Pride and Prejudice and Zombies
The small, deadpan moments in "Pride and Prejudice and Zombies" have more of an impact than the massive, noisy set pieces.
In anticipation of the Academy Awards, we polled our contributors to see who they thought should win the Oscar. Once we had our winners, we asked various writers to make the case for our selection in each category. Here, Brian Tallerico makes the case for the best adapted screenplay of 2013: "Before Midnight" by Julie Delpy, Ethan Hawke & Richard Linklater. Two winners will be announced Monday through Thursday, ending in our choice for Best Picture on Friday. Click here for Best Supporting Actress and Best Supporting Actor.
The Oscars force incredibly difficult comparisons. How does one even equate what John Ridley accomplishes with his fearless adaptation of Solomon Northup’s "12 Years a Slave" to Terence Winter's use of non-stop dialogue to define character in his telling of the rise and fall of Jordan Belfort in "The Wolf of Wall Street"? Both would be deserving Academy Award winners in most years and both came close to earning our pick to take home Oscar in this highly-contested category. And yet it was a film with that ignominious appellation of sequel that ended up our deserving winner. Although can you really call "Before Midnight" by Julie Delpy, Ethan Hawke, and Richard Linklater a traditional sequel? It is more than just another chapter in a series; it is the continuation of the story of Jesse and Celine, two cinematic characters who have transcended the traditional romantic drama genre to feel more like old friends.
Linklater, Delpy, and Hawke’s "Before Sunset" ended with a moment of unabashed romance: Jesse missed his flight, meaning that he had left his family behind to seek true love with Celine. A generation sighed a romantic "awwwwww." And yet the brilliant foundation of their follow-up builds on the ripple effect of the impulsiveness of that decision. Even great love has real-world impact. If Jesse hadn’t made that choice, he might not be saying goodbye to his son at the start of "Before Midnight." As Jesse considers his past and future, it pulls at some repressed resentments within Celine as well, and the two get into a heated discussion. For the next 100-or-so minutes, we are a fly on the wall for a marriage altercation that feels as real as any in decades. Few films have more deftly captured how married couples can love each other and yet resent decisions that brought them there in precisely the same moment (and few films have a more perfect ending). And don't for a second presume that just because the chemistry feels natural and dialogue never less than organic that there’s "less writing" going on than in this category’s competition. There’s not a line, beat, or emotion in "Before Midnight" that feels anything less than true. In a year with some undeniably remarkable competition, it’s our choice for Best Adapted Screenplay.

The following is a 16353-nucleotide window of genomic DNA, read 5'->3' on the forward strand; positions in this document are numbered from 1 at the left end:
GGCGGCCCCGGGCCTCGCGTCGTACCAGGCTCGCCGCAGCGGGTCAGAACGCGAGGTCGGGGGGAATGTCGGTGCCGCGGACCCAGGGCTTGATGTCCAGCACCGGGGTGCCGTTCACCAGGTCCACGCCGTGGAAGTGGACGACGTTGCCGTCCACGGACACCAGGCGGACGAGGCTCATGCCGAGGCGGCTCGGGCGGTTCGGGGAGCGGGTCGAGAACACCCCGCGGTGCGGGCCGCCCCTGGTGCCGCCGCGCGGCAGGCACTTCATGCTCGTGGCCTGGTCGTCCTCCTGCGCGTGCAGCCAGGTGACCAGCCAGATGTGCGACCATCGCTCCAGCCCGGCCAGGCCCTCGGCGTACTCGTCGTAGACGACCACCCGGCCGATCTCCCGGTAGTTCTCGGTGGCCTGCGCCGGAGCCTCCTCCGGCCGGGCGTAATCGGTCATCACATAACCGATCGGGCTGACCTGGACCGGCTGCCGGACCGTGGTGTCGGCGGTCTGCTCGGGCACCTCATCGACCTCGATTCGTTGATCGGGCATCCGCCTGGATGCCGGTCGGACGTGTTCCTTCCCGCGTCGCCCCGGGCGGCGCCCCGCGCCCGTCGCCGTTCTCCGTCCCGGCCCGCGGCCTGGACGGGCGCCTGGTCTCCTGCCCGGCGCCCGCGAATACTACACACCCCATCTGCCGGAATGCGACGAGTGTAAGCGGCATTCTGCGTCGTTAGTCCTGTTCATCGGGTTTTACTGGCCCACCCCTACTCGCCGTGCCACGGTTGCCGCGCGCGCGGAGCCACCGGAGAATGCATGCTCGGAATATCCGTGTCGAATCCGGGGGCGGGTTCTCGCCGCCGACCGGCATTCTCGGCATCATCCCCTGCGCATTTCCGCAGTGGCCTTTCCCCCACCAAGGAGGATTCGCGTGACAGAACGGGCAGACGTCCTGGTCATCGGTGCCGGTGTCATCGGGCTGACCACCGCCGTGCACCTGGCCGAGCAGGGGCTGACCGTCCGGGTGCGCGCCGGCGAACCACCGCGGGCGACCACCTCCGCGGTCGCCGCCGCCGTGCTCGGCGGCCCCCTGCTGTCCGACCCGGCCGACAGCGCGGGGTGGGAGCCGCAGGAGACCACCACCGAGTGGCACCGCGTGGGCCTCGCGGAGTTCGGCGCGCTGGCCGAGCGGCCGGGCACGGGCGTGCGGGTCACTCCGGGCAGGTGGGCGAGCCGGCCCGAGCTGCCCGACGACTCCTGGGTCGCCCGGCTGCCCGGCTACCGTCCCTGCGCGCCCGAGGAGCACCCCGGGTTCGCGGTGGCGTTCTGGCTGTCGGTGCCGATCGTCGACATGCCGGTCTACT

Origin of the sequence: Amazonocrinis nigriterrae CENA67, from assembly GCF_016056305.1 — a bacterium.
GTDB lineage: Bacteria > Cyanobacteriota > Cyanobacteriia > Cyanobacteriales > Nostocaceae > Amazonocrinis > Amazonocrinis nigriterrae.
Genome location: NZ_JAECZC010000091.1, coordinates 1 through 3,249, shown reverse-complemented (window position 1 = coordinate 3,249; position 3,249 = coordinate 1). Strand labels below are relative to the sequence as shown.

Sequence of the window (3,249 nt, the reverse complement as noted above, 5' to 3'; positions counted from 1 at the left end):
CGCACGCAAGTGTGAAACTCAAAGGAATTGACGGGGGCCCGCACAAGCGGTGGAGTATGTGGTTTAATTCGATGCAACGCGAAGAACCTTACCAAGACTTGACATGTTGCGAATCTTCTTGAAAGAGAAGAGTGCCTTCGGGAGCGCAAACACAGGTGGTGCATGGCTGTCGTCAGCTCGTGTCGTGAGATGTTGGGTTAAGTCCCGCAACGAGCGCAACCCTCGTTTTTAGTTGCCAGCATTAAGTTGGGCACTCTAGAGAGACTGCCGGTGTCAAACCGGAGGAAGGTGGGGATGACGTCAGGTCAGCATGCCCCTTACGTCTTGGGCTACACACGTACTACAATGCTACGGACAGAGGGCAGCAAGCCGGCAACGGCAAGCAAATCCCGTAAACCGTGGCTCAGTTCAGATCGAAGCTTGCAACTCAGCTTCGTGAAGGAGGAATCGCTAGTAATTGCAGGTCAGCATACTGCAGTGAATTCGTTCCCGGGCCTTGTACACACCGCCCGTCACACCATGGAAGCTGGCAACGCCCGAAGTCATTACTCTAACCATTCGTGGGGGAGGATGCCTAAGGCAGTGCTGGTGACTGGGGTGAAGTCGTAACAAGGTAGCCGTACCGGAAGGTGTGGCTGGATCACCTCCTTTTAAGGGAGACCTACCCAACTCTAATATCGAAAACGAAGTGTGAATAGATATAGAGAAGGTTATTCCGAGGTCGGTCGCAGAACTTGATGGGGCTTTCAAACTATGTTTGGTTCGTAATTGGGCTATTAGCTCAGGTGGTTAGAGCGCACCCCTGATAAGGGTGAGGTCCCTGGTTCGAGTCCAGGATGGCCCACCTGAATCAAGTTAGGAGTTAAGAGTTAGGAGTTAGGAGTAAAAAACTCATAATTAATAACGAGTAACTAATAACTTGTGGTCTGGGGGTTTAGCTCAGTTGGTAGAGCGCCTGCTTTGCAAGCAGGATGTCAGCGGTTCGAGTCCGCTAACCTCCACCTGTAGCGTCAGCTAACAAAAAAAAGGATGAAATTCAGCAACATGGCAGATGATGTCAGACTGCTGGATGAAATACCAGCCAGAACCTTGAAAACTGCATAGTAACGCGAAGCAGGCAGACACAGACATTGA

Click here for our winner for Best Original Screenplay and come back tomorrow for Best Documentary and Best Director.
This message came to me from a reader named Peter Svensland. He and a fr...
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